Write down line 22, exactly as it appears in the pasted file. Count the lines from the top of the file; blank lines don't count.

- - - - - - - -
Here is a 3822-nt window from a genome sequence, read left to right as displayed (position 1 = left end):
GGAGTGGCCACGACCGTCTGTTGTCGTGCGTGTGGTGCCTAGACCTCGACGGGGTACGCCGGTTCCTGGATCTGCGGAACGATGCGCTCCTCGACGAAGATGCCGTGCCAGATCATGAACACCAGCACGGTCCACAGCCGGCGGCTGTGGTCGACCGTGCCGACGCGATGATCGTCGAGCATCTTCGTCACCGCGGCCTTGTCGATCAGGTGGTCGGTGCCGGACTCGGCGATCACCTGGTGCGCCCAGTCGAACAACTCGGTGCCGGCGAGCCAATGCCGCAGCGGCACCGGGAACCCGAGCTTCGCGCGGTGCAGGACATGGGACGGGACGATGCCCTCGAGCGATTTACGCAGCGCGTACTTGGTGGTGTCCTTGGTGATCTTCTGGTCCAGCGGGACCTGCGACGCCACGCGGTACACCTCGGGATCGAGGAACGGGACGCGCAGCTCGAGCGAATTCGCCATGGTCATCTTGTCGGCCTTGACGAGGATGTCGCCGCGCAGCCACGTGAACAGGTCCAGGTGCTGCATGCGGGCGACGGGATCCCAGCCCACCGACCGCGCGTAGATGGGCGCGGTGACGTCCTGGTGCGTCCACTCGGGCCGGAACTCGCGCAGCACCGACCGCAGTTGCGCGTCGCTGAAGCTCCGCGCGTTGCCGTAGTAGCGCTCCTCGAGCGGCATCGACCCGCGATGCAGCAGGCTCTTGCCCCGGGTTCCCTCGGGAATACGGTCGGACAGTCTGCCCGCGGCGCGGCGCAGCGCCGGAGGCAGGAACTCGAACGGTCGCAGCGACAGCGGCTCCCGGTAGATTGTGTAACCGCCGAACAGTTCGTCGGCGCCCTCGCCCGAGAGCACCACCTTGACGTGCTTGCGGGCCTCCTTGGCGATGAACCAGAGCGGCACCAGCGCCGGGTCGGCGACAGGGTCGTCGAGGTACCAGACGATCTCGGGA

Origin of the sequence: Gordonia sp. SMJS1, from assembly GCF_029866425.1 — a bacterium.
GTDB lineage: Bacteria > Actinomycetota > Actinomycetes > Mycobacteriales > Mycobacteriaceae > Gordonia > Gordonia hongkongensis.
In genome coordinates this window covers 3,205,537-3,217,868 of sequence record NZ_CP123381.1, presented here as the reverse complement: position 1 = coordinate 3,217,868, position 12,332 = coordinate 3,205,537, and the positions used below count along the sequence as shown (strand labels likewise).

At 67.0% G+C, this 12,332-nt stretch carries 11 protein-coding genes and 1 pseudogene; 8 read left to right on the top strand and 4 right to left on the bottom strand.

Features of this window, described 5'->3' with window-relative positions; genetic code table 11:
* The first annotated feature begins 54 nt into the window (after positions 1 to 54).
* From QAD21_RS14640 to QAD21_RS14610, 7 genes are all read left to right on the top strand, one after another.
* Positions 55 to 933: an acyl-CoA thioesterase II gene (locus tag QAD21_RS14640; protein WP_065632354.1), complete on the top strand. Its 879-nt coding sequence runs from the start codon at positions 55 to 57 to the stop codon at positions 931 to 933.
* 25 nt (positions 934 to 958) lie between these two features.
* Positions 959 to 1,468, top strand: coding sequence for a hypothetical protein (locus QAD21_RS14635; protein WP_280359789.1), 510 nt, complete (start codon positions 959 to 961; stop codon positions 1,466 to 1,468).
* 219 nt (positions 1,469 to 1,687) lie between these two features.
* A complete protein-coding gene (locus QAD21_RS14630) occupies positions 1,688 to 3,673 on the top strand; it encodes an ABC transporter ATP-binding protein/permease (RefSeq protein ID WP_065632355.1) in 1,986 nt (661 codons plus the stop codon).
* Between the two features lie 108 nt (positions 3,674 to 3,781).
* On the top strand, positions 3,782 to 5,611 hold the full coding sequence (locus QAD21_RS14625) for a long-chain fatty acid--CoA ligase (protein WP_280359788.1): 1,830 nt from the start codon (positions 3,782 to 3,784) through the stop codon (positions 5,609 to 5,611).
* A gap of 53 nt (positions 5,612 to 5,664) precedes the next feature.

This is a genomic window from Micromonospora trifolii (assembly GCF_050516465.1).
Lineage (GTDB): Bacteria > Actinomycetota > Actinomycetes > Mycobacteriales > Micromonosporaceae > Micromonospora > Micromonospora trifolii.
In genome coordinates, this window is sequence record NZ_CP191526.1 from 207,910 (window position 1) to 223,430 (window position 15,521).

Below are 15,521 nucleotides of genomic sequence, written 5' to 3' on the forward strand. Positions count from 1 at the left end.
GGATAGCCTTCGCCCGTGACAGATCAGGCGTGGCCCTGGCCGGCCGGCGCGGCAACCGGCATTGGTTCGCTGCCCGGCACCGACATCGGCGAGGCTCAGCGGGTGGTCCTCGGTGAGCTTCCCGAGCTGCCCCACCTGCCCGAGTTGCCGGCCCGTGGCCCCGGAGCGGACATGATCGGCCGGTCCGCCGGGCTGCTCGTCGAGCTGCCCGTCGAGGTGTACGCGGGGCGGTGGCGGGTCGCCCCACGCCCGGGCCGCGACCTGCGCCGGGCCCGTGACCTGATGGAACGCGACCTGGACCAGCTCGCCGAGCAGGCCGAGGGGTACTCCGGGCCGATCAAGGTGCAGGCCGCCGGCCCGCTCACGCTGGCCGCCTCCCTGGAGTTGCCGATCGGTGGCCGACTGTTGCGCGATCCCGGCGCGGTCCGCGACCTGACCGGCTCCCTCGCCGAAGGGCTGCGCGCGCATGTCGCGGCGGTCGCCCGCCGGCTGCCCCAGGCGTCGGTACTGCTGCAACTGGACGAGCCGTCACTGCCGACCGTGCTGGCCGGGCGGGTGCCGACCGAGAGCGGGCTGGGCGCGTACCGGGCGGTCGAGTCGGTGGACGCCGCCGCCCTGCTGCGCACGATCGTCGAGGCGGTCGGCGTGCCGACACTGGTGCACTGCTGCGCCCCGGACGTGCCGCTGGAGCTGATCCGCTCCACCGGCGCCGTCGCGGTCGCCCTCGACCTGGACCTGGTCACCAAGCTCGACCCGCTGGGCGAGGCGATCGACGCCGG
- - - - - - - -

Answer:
GGATAGCCTTCGCCCGTGACAGATCAGGCGTGGCCCTGGCCGGCCGGCGCGGCAACCGGCATTGGTTCGCTGCCCGGCACCGACATCGGCGAGGCTCAGCGGGTGGTCCTCGGTGAGCTTCCCGAGCTGCCCCACCTGCCCGAGTTGCCGGCCCGTGGCCCCGGAGCGGACATGATCGGCCGGTCCGCCGGGCTGCTCGTCGAGCTGCCCGTCGAGGTGTACGCGGGGCGGTGGCGGGTCGCCCCACGCCCGGGCCGCGACCTGCGCCGGGCCCGTGACCTGATGGAACGCGACCTGGACCAGCTCGCCGAGCAGGCCGAGGGGTACTCCGGGCCGATCAAGGTGCAGGCCGCCGGCCCGCTCACGCTGGCCGCCTCCCTGGAGTTGCCGATCGGTGGCCGACTGTTGCGCGATCCCGGCGCGGTCCGCGACCTGACCGGCTCCCTCGCCGAAGGGCTGCGCGCGCATGTCGCGGCGGTCGCCCGCCGGCTGCCCCAGGCGTCGGTACTGCTGCAACTGGACGAGCCGTCACTGCCGACCGTGCTGGCCGGGCGGGTGCCGACCGAGAGCGGGCTGGGCGCGTACCGGGCGGTCGAGTCGGTGGACGCCGCCGCCCTGCTGCGCACGATCGTCGAGGCGGTCGGCGTGCCGACACTGGTGCACTGCTGCGCCCCGGACGTGCCGCTGGAGCTGATCCGCTCCACCGGCGCCGTCGCGGTCGCCCTCGACCTGGACCTGGTCACCAAGCTCGACCCGCTGGGCGAGGCGATCGACGCCGG